Marlo De Lara: Sounding Personal Narratives
From childhood journals to the sharing of family histories, we enjoy the embodied process of speaking, sharing, and telling personal experience. Inscribing one’s own narrative is an empowering process and politically potent. By taking intimate thoughts and translating them to others in the external social and political world, we further reclaim spaces that aim to make invisible the multiplicity of voices and the specificity of unsaid struggle and resilience. In the process of group listening, we receive and hear ourselves in others.
In this workshop, we push beyond the word to sound. Participants will be asked to bring in sounds in the various forms of audiovisual recordings, instruments, and text that they feel are representative of themselves, objects that speak to their identity. During the session they will be guided on how to piece together an audio collage and share it with the group, creating spaces and places in present time.
“Like ghosts, sound and narrative have no physical presence, suspended in the air, waiting to be heard once more. Together, they haunt the ephemeral and illusive geographies that are constructed through listening…stories and sound are vital in the creation of what we relate to ‘as place’. Therefore, the act of listening is not a passive one, but instead, creative and productive” (Anderson, ‘Voice, Narrative, Place: Listening to Stories’, Journal of Sonic Studies, v.2, May 2012.)
Rebecca Lee: The Technology of Listening
In discussions about representation in sound, technology and cyberspace, the focus is quite often on how to cultivate a ‘voice’, and how to speak out. But there are important strategies needed that also foster new approaches that ensure we are able to listen and give attention. Models of listening are bound to technological or idealized linear forms, where listening-as-labour and affective listening are negated often along gender and racial lines. The potential for intersubjective, perhaps networked listening and non-aural aspects to listening are undervalued or unexplored. This discursive workshop asks, in the context of gender and technology, what other models for communication can we imagine? Might there be a feminist listening? How would attention to listening as labour enable us to reconfigure spaces and relations of sonic technology and sharing? And importantly, what ways can we actively withdraw listening?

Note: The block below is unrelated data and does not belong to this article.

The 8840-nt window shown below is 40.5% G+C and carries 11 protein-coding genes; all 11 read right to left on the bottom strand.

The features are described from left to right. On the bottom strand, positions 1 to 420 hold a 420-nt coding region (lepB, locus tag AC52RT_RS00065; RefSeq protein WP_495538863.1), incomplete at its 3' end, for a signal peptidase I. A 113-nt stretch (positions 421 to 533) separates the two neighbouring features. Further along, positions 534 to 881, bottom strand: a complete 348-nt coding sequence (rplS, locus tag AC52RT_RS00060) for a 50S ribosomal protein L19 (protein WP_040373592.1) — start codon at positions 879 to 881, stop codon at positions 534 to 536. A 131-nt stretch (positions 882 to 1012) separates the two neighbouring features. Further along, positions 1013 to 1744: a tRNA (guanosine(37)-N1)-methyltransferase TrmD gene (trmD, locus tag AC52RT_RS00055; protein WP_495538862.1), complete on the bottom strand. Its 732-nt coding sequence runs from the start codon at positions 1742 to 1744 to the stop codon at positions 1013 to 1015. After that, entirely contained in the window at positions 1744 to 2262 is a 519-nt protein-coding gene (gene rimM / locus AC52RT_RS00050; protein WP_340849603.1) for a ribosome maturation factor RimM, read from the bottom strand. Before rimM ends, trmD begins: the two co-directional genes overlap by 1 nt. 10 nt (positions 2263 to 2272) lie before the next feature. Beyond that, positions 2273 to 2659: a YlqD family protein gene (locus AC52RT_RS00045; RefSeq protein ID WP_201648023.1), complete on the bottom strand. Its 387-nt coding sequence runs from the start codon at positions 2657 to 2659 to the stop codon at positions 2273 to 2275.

Stine Kloster: Where does a body end? Cyberspace as a platform for equal access to the field of Sonic Art, Play and Education.
This workshop provides theoretical framework to create greater gender balance in teaching environments, through utilising Cyberspace as a free, open platform. It also serves as a hands- on guide to sound foraging in both Cyberspace and IRL, as a creative strategy.
Background: Based on initial research in sonic stereotypes and music education, the workshop has been designed around the idea that increased gender balance in the field of sound art and education could be pursued through developing a solid frame work for “equal opportunity learning environments”. In such environments there exist no barriers in terms of skills or socio-economic factors, to hinder contact and engagement with creative tools and resources to start working with sound on various creative levels.
Who should attend:
The workshop is aimed at those who either seek inspiration and tools to develop workshops themselves, or who seek inspiration for their own creative endeavours.
Tech requirements: The premise for the workshop is to collect and treat sound with “devices at hand”, so, although attendees are encouraged to bring one or more devices that can record, it is not a requirement.
The 1 hour workshop will be devised into three parts:
1) Quick Introduction
2) Creative session part 1: Foraging in Cyberspace: Creative strategies.
3) Creative session part 2: Audiodramaturgy: Framing a narrative (pedagogical perspectives)